I am of two minds linking this post, because it is nice to me, which is how I found it. (Yes, I google myself.  It's perfectly natural and healthy, folks.)  Still, I think it's important, so just ignore those bits and concentrate on this:

Here is what I think too many women who identify as feminist, including myself, too often overlook:

When you tell someone "it's not just you; it's millions of women," do not be surprised when that person gets hung up on "it's not just you," and takes no comfort from "it's millions of women."

Because I think when feminists talk to other women who are, at best, on the fence about feminism, they forget this. I know I forgot it. I forgot that one of the losses I had to grieve when I threw my lot in with feminism was the idea that I was special and that, as someone special, I could beat the system all on my own. I was cute enough. I was funny enough. I was a "guy's girl" enough. I was laid-back enough. I was smart enough. I liked fucking enough. I could totally do this, and just as soon as I did, oh, how I was going to have a good long laugh at all the pathetic loser women down there who couldn't.

Don't you wish your girlfriend was hot like me?

And not just that! I wasn't just saying goodbye to everything I was going to do; I was also having to scale back the credit I had enjoyed giving myself for everything I had done.

Did I leave an abusive relationship?-Yes, and go me.

Was I able to leave that abusive relationship because of work other women had already done for me?-Uh, well, okay, kind of-but wait, why can't we talk about my awesome courage some more first?

Was I able to leave that abusive relationship because of certain privileges I held, privileges of which I was completely unaware?-I don't think you heard me! I LEFT AN ABUSIVE RELATIONSHIP. IT WAS HARD. I DID A LOT OF WORK TO GET THERE. YOU CAN'T DENY MY ACHIEVEMENT LIKE THIS. I REJECT THIS JOY-KILLING NARRATIVE.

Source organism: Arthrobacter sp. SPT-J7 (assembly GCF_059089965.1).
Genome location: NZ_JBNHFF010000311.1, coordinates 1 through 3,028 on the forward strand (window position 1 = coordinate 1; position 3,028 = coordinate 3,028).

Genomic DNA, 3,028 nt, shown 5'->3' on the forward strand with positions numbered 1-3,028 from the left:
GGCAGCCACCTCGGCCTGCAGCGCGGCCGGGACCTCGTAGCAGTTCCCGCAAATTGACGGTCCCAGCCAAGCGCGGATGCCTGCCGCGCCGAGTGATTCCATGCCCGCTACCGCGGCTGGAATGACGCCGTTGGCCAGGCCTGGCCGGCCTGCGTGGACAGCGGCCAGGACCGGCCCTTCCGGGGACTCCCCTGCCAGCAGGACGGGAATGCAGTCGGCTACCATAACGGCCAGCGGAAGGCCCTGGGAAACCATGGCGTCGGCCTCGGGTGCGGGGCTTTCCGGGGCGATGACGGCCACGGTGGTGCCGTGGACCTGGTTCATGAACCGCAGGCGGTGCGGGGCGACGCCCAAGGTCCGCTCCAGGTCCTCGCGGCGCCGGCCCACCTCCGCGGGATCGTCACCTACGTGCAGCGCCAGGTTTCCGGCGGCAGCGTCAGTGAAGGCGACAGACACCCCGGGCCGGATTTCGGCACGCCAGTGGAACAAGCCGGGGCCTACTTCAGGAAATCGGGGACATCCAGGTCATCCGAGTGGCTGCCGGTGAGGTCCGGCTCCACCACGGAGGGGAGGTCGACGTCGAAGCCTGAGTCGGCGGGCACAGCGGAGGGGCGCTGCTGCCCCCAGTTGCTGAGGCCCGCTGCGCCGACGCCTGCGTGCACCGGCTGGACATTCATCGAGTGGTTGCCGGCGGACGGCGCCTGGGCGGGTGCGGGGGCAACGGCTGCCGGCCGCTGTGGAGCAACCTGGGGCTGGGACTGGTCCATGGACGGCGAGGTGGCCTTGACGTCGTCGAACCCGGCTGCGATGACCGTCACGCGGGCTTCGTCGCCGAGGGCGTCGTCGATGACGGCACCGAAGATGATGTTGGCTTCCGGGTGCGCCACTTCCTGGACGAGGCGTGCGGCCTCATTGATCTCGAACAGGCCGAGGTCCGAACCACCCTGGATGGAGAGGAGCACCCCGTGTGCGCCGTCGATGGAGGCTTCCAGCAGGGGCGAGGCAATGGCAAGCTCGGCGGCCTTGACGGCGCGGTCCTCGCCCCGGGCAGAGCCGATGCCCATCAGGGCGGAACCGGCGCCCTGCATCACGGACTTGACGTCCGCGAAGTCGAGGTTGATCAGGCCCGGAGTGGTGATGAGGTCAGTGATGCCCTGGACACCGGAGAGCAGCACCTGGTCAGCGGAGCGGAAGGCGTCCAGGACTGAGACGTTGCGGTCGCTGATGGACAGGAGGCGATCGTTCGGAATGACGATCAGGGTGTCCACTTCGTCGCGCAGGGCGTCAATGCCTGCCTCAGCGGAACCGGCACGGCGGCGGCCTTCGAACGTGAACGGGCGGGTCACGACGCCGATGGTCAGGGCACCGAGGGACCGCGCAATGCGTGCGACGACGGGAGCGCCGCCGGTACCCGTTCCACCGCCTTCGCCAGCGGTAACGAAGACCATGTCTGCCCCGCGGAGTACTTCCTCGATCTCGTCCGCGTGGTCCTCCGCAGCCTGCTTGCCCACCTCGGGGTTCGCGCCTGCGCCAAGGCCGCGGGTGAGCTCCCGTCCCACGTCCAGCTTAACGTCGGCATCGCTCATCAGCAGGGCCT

I also completely forgot how much importance this thing that you can call patriarchy or kyriarchy, I really don't give a shit which, places on individual women being special, standing out, being unique, being the exception, being the "atypical" girl, being a creature unlike any other.

So when you tell some woman, "You've got to get on board for the good of all of us," please do not forget that first, she's got to get okay about saying goodbye to a familiar pattern, that I'm-special pattern. Second, she's got to get okay with realizing that everything she has already accomplished to date may not be entirely the result of her innate and unique awesomeness. it may not even be entirely the result of her hard work and elbow grease. She may, in fact, have to share the good along wtih the bad.

If you don't hold out something for incentive here, if you don't suggest the possibility that smashing old patterns might even wind up benefiting her personally, odds are good that you can chalk another one up for the whatever-archy and subtract one for the cause. But at a minimum, if you're going to bother at all, then be prepared to sit there with her through a sort of mini-grief process, because hearing that it's not just you, when you've been taught to believe that it's all up to you, can be harder to accept than you might think. Obviously, this goes double for fans of Ayn Rand.